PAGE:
Rabbi Dr Michael Harris to leave Hampstead Synagogue after 30 years

Hampstead rabbi to make aliyah – the ‘only adequate response to October 7’


Rabbi Dr Michael and Judith Harris at Hampstead Synagogue

A north-west London rabbi will make aliyah next summer as a response to October 7.

Rabbi Dr Michael Harris has served Hampstead Synagogue for 29 years and will move to Israel next summer with his family.

Rabbi Harris told the JC he had always wanted to move to Israel,“but October 7 spurred the decision on”.

Making aliyah is “ultimately the only adequate response to the tragic events of 7th October”, the Hampstead Shul rabbi said this week, announcing that he will leave the community after nearly 30 years next summer.

Along with his wife, Judith, and their youngest son, Rabbi Harris wrote on social media: “I intend – be'ezrat Hashem –  to go on aliyah in Summer 2025, on leaving Hampstead. Aliyah has been a lifelong ambition and seems ultimately the only adequate response to the tragic events of October 7 and its ongoing traumatic aftermath.”

The rabbi added that the couple are “not retiring and plan to continue working in Israel”. He said this would include rabbinic work.

"I'm planning to focus on academic and educational pursuits and hope to make use of the dayanut qualification from the course I recently completed with Eretz Hemdah and the Montefiore Endowment.”

The couple have two daughters aged 30 and 32 who live in London, and four young grandchildren.

The rabbi told the JC: “I will miss the community greatly. It has been great to be able to officiate at life events for more than one generation in the same family – to do bar mitzvahs for several children from the same family or a child’s bar mitzvah and then their wedding.”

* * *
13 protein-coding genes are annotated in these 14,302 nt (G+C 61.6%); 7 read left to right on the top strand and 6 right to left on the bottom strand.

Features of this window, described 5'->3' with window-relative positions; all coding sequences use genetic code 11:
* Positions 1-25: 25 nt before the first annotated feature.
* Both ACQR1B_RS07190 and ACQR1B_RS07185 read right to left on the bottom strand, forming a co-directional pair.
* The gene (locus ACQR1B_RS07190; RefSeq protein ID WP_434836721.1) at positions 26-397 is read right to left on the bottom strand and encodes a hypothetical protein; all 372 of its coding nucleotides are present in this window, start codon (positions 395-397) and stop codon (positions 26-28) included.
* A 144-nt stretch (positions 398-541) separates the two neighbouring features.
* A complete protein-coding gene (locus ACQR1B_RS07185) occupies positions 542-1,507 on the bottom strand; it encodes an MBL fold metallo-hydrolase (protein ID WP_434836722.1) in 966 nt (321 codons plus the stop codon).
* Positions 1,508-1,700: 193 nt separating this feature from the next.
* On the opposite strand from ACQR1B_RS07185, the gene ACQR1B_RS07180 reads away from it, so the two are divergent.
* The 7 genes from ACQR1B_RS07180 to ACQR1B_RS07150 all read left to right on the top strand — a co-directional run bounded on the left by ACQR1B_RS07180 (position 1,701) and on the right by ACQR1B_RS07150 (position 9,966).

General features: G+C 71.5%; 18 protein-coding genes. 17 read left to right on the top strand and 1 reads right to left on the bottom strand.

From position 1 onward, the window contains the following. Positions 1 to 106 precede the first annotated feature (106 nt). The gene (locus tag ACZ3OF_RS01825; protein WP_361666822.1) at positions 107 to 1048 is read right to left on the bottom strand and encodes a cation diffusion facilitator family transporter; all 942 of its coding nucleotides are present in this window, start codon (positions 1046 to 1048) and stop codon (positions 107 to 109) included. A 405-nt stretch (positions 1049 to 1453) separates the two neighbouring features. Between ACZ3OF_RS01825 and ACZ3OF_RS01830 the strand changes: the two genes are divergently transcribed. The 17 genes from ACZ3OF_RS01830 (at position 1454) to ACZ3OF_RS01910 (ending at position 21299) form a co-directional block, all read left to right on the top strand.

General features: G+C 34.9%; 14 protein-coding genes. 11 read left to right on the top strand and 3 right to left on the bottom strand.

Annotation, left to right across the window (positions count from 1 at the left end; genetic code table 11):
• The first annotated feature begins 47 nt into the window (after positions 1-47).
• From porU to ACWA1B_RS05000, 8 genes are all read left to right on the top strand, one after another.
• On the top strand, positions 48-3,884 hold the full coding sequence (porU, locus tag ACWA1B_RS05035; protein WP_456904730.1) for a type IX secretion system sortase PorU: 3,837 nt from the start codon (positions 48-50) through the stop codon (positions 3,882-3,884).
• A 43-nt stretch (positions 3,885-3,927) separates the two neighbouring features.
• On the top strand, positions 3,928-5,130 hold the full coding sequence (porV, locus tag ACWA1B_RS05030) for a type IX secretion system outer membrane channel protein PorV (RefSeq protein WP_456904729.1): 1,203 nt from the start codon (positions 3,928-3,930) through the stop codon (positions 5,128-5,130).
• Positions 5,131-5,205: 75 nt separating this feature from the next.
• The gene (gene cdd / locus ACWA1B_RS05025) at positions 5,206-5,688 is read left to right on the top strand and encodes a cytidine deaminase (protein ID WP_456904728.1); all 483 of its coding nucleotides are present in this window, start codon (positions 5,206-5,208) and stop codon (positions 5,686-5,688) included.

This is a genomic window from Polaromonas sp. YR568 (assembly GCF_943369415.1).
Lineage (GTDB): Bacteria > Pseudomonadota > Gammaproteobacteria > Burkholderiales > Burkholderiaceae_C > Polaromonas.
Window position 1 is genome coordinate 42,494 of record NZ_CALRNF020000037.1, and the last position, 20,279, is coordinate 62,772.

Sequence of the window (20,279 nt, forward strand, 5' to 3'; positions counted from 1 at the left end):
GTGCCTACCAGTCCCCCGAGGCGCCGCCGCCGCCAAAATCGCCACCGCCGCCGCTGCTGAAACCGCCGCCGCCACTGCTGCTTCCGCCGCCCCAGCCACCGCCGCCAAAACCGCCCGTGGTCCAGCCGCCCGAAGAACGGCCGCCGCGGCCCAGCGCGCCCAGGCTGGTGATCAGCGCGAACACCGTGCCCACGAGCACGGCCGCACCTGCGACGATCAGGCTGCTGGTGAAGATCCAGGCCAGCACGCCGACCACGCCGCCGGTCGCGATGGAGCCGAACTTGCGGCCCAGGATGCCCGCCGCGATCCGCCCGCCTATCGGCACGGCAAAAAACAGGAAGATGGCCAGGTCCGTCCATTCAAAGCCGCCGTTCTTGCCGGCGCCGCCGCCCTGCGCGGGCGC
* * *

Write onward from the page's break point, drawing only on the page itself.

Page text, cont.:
Rabbi Harris added: “I would like to leave the community in the most healthy state I can, for them to go forward and make sure things are in as good a shape as possible to hand onto a successor.”

Rabbi Harris is only the eighth rabbi to serve the shul. “The shul has an incredible amount going for it. It is one of the most beautiful shuls in the world; it has a very supportive, thoughtful membership and it has always had a distinct lack of shul politics, which has been a huge strength. It has been very harmonious.”

The rabbi said that other highlights at the shul have been the Sir Isaiah Berlin lectures, which have included guests such as former Prime Minister Gordan Brown and American historian Deborah Lipstadt, and packed-out Selichot midnight services.

Speaking after the announcement, Zaki Cooper, the shul’s former community development director, said: “We are sad to see Rabbi Harris and his family go but well understand their desire to make aliyah. He and Hampstead Shul have been synonymous for such a long time. He has been such a significant, reassuring and positive presence in many members' lives for 30 years.

“More than that, his intellect has been a gift to Anglo-Jewry. He has articulated a vision of a Modern Orthodox Rabbi and backed it up with first-rate scholarship. Some of his early sermons on Rosh Hashanah are still seared in my memory. Over the years, his speaking and writing have inspired many of us, giving people the confidence to engage with the secular world from an Orthodox standpoint. We wish him and his family every success when they make aliyah next year.”

Rabbi Harris’s first full-time communal position was as education officer of the Union of Jewish Students in 1986 to 1987. Before moving to Hampstead Shul, he served as rabbi of the Southend and Westcliff Hebrew Congregation. He is the author of several books and scholarly articles and a regular speaker at Limmud.

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